Operating System:

[Win]

Published:

04 November 2014

Protect yourself against future threats.

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             AUSCERT External Security Bulletin Redistribution

                              ESB-2014.1907.2
     Vulnerability in Microsoft OLE Could Allow Remote Code Execution
                              4 November 2014

===========================================================================

        AusCERT Security Bulletin Summary
        ---------------------------------

Product:           Microsoft Windows
Publisher:         Microsoft
Operating System:  Windows
Impact/Access:     Execute Arbitrary Code/Commands -- Remote with User Interaction
Resolution:        Mitigation
CVE Names:         CVE-2014-6532  

Reference:         ASB-2014.0121

Original Bulletin: 
   https://technet.microsoft.com/library/security/3010060

Comment: Microsoft has released a one click "fix-it". A full patch has yet to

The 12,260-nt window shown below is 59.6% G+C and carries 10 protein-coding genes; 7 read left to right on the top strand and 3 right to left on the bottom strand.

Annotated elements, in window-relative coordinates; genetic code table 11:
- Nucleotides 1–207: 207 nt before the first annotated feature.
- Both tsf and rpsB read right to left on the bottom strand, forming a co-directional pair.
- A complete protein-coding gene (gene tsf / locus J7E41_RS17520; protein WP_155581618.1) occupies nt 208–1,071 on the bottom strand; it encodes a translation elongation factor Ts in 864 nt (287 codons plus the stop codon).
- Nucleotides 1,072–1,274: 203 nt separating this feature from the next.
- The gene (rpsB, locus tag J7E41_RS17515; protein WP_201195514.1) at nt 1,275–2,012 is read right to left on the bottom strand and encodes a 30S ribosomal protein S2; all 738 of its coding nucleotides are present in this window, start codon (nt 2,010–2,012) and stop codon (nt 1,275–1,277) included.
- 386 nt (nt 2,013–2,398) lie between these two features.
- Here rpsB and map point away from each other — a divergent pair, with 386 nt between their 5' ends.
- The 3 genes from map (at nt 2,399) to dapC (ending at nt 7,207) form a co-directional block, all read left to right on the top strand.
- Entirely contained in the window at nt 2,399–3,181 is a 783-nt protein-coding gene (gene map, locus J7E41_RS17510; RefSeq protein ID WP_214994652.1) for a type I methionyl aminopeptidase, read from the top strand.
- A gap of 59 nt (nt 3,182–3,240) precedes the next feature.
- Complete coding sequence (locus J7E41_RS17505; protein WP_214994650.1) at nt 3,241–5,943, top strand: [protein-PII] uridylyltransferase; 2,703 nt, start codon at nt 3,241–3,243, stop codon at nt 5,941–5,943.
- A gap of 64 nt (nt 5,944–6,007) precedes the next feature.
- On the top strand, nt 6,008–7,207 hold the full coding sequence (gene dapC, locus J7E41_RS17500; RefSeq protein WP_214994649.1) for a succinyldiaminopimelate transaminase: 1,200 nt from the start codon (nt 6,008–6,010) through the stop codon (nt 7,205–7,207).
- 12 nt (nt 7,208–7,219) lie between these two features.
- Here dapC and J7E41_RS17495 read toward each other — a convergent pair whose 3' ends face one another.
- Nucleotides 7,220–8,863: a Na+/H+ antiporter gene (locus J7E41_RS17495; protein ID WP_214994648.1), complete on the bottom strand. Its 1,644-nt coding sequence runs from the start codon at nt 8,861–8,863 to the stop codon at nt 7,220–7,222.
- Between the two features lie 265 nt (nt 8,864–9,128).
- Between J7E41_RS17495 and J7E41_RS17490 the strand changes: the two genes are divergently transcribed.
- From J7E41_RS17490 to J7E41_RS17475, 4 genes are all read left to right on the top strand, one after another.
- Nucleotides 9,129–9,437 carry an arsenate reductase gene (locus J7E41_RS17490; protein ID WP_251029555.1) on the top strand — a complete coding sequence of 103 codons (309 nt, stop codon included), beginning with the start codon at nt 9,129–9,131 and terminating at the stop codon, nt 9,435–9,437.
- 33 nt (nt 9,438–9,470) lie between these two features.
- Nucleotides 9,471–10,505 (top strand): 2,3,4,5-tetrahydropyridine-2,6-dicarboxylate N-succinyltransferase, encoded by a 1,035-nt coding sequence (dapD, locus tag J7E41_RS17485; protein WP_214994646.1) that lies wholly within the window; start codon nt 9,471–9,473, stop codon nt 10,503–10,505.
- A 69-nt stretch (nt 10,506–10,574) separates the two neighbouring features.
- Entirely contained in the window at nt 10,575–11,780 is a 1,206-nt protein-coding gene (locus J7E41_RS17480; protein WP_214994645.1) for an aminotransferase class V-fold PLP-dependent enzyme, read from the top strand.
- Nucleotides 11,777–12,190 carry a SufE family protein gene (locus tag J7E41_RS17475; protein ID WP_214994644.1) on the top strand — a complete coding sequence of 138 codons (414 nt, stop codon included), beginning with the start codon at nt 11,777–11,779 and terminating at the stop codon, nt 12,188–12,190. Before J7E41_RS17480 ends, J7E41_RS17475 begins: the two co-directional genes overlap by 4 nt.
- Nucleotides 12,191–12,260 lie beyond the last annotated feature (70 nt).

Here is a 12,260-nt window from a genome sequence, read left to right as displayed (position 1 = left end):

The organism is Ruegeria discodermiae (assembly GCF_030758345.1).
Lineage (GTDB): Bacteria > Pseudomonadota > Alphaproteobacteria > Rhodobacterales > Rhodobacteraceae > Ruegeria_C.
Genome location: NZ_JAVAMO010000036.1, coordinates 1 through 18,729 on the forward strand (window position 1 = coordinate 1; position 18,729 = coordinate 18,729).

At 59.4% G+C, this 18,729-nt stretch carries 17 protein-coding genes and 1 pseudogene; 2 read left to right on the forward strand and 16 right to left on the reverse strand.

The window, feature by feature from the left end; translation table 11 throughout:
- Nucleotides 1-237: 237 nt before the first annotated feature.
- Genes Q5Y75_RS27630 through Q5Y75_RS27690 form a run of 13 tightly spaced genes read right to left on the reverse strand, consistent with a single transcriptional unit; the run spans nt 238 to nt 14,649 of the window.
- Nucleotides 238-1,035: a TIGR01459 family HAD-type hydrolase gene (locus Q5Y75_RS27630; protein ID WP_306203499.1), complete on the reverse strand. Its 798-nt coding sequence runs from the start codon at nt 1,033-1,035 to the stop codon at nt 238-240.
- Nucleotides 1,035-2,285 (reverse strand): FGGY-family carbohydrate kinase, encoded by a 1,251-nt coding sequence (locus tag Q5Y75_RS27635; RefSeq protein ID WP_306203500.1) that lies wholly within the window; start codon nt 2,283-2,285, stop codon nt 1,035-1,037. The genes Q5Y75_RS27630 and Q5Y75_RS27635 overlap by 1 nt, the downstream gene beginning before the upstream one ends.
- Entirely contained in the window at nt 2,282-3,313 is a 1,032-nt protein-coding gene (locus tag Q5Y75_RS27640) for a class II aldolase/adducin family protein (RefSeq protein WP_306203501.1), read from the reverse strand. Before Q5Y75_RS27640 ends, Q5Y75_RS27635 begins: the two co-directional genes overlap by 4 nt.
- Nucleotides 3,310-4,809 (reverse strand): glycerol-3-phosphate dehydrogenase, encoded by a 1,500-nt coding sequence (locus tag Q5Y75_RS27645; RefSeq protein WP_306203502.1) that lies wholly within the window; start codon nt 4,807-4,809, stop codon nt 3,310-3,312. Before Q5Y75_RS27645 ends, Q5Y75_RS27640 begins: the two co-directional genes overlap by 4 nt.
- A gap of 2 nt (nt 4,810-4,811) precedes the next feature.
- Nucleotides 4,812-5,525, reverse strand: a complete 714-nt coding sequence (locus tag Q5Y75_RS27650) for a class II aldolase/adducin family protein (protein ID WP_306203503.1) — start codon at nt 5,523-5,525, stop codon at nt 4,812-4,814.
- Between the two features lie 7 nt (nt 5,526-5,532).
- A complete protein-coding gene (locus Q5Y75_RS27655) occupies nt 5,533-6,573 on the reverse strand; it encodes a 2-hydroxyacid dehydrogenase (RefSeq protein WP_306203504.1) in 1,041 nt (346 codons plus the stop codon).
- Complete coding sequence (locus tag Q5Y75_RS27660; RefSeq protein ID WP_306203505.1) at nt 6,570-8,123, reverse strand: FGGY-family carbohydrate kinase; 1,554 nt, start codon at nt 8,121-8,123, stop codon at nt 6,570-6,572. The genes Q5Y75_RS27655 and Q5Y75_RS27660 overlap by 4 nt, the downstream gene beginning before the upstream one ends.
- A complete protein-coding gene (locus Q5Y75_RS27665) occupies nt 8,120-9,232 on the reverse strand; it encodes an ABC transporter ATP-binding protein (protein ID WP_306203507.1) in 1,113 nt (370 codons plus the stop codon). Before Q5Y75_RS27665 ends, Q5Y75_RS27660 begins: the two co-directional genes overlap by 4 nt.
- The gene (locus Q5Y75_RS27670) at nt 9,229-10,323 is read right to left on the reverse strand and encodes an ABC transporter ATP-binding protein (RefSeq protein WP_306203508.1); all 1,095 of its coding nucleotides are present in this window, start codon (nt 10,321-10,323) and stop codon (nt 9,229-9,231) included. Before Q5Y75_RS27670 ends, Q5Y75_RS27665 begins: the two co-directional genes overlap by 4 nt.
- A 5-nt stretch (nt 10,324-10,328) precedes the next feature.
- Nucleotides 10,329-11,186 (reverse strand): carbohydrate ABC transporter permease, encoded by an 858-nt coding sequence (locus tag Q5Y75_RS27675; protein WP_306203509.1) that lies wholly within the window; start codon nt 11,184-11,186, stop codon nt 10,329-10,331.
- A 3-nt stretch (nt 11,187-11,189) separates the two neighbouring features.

be released at the time of this update.

Revision History:  November  4 2014: Changed the resolution to Mitigation
                   October  22 2014: Initial Release

- --------------------------BEGIN INCLUDED TEXT--------------------

Microsoft Security Advisory 3010060

Vulnerability in Microsoft OLE Could Allow Remote Code Execution

Published: October 21, 2014

Version: 1.0

General Information

Executive Summary

Microsoft is aware of a vulnerability affecting all supported releases of 
Microsoft Windows, excluding Windows Server 2003. The vulnerability could 
allow remote code execution if a user opens a specially crafted Microsoft 
Office file that contains an OLE object. An attacker who successfully 
exploited the vulnerability could gain the same user rights as the current 
user. Customers whose accounts are configured to have fewer user rights on